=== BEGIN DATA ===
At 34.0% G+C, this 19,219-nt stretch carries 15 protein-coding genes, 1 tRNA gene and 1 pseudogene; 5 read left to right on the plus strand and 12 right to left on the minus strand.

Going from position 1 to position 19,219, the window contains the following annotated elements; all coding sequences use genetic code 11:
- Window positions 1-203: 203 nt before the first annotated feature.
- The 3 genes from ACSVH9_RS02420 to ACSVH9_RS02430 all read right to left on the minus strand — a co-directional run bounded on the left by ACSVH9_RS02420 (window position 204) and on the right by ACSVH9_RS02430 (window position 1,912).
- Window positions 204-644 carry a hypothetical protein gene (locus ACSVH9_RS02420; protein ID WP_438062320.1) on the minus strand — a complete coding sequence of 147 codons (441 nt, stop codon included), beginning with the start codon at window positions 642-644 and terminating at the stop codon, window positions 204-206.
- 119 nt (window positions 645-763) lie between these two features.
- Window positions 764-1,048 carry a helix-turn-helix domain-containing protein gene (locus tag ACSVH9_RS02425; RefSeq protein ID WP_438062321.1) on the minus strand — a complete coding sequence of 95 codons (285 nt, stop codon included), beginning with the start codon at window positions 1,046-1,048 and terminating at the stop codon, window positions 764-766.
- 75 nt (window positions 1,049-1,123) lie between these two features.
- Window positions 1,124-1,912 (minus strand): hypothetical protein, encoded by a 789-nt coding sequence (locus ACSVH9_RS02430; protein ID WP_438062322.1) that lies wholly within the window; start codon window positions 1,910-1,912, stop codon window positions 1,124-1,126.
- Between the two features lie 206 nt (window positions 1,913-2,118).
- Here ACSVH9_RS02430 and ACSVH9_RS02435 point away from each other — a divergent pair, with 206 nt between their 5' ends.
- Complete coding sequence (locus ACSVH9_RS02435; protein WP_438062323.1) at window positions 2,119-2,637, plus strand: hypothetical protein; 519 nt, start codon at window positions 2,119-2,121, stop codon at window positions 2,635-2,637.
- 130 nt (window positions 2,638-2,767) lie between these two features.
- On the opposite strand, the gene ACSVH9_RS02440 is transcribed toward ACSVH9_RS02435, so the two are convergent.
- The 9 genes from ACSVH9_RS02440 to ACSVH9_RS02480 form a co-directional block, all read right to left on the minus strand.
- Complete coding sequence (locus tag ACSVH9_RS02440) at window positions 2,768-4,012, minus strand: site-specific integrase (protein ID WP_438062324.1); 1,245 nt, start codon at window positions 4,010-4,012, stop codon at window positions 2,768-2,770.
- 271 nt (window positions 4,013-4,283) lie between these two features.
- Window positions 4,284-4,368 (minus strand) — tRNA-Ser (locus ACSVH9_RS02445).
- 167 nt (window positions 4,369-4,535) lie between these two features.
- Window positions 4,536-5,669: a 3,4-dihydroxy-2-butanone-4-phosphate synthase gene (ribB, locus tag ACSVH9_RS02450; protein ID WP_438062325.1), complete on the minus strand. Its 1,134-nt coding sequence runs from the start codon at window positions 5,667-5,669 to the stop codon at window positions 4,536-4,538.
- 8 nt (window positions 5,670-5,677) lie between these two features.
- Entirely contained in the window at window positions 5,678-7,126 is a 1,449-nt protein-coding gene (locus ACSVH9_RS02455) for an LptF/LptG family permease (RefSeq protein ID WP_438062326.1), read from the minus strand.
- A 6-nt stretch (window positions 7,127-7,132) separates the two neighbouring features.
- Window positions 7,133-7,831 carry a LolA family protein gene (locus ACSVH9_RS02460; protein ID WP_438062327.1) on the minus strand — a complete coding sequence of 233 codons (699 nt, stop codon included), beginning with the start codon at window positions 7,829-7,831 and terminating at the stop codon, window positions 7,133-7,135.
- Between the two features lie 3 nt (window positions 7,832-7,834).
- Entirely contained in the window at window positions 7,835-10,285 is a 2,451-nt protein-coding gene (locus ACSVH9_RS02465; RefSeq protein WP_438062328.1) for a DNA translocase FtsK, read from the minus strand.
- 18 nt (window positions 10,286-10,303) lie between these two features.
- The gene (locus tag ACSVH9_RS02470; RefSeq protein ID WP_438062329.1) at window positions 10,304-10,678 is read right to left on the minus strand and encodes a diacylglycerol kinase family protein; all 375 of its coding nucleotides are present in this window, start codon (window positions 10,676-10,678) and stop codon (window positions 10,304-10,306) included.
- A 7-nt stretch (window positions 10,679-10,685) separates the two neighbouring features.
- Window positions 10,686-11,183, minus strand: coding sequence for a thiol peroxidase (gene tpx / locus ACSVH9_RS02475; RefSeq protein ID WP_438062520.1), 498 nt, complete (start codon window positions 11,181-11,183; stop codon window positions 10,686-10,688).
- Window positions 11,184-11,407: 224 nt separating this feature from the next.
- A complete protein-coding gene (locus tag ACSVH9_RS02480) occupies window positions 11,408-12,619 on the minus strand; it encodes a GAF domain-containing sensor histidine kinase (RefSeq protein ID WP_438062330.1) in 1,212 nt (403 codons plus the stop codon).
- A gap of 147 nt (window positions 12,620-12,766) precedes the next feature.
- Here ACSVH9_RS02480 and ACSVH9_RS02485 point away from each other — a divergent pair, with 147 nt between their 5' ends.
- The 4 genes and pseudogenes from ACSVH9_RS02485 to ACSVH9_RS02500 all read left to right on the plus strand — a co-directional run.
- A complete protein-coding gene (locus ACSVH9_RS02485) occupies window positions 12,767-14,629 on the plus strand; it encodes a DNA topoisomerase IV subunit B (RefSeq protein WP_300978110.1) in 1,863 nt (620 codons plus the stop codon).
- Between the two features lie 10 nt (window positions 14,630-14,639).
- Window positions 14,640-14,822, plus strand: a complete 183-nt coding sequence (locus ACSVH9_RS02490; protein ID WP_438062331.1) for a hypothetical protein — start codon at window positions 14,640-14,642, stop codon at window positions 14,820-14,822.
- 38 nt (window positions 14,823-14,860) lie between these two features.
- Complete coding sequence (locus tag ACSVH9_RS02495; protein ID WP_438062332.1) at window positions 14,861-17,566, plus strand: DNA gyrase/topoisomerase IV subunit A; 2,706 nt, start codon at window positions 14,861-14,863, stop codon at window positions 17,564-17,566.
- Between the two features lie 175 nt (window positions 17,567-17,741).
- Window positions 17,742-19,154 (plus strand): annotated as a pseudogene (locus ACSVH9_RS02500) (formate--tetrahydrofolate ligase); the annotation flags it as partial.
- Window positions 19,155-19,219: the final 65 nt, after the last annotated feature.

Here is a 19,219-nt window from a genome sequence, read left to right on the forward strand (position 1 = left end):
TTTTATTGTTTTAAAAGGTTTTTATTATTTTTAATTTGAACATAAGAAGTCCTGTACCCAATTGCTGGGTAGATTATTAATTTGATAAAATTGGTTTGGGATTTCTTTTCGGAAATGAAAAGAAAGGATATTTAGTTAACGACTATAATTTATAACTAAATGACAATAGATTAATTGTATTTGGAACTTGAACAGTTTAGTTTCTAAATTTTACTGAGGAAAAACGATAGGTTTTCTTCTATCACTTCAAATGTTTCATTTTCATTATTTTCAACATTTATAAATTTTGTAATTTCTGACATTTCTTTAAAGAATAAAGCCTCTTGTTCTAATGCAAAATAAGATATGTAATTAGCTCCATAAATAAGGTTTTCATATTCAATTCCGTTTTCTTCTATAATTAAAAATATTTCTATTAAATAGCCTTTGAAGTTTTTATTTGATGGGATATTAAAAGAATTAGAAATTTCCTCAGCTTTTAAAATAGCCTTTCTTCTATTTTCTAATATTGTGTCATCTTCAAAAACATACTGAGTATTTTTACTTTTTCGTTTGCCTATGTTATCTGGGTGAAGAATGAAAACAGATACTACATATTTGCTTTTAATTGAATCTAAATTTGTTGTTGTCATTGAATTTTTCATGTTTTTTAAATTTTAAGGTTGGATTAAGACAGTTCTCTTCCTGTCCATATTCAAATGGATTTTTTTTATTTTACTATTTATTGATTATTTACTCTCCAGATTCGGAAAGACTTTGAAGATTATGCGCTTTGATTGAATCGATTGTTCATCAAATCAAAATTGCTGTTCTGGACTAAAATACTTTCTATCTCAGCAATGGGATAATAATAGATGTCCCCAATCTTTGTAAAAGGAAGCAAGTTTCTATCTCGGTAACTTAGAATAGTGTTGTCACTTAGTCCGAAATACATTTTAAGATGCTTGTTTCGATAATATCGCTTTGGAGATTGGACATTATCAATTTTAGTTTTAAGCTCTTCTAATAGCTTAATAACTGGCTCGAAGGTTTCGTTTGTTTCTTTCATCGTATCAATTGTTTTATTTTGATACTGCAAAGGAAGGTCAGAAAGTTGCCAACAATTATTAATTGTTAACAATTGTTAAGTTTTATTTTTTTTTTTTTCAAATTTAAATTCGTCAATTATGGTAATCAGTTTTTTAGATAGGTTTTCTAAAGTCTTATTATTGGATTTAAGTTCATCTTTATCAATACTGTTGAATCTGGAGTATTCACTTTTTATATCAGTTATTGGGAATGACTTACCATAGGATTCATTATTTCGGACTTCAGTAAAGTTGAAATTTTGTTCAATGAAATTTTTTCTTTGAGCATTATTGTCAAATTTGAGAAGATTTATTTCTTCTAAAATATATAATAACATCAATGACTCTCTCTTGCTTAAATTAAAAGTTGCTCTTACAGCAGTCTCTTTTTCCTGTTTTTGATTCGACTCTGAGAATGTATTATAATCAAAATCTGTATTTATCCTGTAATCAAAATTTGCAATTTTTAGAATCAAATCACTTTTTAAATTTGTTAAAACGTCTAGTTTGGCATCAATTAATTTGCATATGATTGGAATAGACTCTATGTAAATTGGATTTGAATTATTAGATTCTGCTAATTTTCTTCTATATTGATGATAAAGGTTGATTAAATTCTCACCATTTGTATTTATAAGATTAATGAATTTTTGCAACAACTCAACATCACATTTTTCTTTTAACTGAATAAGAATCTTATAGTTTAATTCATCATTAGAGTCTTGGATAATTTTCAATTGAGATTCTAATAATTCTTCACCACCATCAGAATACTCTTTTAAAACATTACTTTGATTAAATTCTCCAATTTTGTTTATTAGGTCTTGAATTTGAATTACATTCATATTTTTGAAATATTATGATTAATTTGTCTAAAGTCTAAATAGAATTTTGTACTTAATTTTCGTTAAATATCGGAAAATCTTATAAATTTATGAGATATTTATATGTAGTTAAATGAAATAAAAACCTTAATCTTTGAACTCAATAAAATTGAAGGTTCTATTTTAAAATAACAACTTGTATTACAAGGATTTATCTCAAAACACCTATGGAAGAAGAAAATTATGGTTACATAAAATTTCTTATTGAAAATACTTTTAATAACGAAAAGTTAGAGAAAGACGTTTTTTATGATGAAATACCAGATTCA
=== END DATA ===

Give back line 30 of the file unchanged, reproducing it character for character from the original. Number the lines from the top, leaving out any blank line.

- Window positions 10,686-11,183, minus strand: coding sequence for a thiol peroxidase (gene tpx / locus ACSVH9_RS02475; RefSeq protein ID WP_438062520.1), 498 nt, complete (start codon window positions 11,181-11,183; stop codon window positions 10,686-10,688).